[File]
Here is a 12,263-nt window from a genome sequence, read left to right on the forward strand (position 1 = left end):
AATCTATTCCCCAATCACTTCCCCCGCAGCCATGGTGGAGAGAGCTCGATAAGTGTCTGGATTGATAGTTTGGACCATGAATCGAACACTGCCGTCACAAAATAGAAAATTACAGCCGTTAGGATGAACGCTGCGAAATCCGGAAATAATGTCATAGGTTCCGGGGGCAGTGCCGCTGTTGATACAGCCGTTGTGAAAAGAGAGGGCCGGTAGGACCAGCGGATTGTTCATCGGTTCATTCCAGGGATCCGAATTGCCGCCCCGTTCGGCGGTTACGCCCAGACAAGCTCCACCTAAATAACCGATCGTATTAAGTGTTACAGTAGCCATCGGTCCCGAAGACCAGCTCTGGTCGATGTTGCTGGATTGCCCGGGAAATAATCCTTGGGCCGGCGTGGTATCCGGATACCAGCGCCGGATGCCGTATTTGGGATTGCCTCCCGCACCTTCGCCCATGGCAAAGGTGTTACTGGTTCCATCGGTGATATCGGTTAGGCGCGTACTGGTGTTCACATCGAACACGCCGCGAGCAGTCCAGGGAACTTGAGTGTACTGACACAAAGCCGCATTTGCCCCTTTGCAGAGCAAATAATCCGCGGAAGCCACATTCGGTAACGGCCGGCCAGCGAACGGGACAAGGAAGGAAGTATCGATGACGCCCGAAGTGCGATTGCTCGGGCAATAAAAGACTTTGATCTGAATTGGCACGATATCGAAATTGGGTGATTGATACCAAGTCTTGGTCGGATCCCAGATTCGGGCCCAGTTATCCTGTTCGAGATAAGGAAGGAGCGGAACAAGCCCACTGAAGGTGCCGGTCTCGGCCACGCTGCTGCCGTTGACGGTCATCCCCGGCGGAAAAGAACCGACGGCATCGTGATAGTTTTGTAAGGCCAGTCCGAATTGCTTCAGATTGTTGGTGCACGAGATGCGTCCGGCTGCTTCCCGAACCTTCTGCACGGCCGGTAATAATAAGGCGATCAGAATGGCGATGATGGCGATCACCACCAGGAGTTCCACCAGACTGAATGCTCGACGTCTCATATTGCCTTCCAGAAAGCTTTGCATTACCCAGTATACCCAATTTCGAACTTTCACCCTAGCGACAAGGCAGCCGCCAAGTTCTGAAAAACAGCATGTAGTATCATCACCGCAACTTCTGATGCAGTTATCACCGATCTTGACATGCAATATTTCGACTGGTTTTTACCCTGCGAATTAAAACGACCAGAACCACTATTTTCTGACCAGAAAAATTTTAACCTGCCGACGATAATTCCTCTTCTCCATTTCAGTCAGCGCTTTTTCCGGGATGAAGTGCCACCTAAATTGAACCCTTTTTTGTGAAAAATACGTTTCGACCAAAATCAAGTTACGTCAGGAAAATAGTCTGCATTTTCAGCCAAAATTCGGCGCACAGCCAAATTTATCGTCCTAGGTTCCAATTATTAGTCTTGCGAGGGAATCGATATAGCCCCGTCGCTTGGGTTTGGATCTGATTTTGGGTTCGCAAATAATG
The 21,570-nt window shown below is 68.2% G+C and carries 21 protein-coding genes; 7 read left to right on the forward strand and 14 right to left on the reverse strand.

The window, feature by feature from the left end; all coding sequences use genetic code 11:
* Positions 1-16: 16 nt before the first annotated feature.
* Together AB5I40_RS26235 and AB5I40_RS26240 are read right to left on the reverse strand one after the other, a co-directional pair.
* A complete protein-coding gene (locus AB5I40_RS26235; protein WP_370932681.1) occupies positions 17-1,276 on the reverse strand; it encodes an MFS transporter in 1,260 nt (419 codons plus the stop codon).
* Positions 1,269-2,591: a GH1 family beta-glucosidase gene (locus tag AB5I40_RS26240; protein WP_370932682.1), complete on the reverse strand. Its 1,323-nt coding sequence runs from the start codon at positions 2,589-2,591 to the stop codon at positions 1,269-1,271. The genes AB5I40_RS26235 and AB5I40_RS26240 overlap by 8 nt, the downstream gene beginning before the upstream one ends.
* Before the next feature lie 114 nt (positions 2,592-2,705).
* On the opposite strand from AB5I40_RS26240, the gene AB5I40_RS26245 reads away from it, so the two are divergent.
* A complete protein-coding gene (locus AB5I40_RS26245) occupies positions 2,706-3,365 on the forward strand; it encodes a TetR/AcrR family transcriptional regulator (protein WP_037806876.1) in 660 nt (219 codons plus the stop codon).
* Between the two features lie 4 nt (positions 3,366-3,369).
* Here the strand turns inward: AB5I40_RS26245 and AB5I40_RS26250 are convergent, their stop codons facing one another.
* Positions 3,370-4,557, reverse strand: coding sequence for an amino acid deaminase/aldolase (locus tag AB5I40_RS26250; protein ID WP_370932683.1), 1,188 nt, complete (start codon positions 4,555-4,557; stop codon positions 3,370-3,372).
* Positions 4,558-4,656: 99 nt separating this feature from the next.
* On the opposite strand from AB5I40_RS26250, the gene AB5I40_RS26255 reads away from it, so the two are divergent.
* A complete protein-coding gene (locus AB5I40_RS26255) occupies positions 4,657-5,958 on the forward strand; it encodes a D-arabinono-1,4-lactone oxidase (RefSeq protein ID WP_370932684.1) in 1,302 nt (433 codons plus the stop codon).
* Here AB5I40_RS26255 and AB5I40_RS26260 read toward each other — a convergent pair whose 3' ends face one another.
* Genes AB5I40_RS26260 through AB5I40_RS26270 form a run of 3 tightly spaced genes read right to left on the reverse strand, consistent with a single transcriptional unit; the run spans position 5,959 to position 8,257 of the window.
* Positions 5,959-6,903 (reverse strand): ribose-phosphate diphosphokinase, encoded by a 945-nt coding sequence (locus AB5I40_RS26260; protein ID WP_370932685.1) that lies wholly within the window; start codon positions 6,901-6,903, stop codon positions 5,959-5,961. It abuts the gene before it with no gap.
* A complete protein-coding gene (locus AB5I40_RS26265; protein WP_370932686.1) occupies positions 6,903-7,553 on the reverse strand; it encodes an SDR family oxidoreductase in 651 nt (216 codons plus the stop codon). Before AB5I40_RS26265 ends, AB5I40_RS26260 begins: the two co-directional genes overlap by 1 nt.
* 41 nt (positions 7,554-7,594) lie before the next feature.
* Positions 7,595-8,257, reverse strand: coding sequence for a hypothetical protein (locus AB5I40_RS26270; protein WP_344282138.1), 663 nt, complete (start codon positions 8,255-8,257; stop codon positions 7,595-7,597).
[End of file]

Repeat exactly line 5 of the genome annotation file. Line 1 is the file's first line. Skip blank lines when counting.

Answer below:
* Positions 1-16: 16 nt before the first annotated feature.